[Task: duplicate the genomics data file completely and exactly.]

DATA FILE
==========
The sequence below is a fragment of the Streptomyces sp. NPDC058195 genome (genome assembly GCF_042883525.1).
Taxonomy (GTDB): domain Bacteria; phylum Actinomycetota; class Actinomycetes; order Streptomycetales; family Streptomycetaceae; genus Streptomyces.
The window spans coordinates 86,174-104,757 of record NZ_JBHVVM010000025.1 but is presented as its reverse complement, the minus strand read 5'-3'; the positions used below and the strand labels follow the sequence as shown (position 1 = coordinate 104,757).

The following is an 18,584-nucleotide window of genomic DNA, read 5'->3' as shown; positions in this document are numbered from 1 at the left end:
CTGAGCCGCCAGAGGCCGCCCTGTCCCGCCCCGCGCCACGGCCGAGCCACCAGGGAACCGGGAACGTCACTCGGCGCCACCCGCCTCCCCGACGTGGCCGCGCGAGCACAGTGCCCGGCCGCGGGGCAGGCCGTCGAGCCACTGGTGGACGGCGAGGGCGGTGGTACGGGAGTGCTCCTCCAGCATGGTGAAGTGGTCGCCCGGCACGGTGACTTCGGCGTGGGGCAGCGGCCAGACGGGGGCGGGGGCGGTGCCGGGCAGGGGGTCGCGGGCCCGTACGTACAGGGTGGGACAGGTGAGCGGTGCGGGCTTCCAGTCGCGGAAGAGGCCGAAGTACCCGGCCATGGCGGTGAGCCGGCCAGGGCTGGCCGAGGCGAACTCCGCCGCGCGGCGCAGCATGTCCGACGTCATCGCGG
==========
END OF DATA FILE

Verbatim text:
The sequence below is a fragment of the Streptomyces sp. NPDC058195 genome (genome assembly GCF_042883525.1).
Taxonomy (GTDB): domain Bacteria; phylum Actinomycetota; class Actinomycetes; order Streptomycetales; family Streptomycetaceae; genus Streptomyces.
The window spans coordinates 86,174-104,757 of record NZ_JBHVVM010000025.1 but is presented as its reverse complement, the minus strand read 5'-3'; the positions used below and the strand labels follow the sequence as shown (position 1 = coordinate 104,757).

The following is an 18,584-nucleotide window of genomic DNA, read 5'->3' as shown; positions in this document are numbered from 1 at the left end:
CTGAGCCGCCAGAGGCCGCCCTGTCCCGCCCCGCGCCACGGCCGAGCCACCAGGGAACCGGGAACGTCACTCGGCGCCACCCGCCTCCCCGACGTGGCCGCGCGAGCACAGTGCCCGGCCGCGGGGCAGGCCGTCGAGCCACTGGTGGACGGCGAGGGCGGTGGTACGGGAGTGCTCCTCCAGCATGGTGAAGTGGTCGCCCGGCACGGTGACTTCGGCGTGGGGCAGCGGCCAGACGGGGGCGGGGGCGGTGCCGGGCAGGGGGTCGCGGGCCCGTACGTACAGGGTGGGACAGGTGAGCGGTGCGGGCTTCCAGTCGCGGAAGAGGCCGAAGTACCCGGCCATGGCGGTGAGCCGGCCAGGGCTGGCCGAGGCGAACTCCGCCGCGCGGCGCAGCATGTCCGACGTCATCGCGG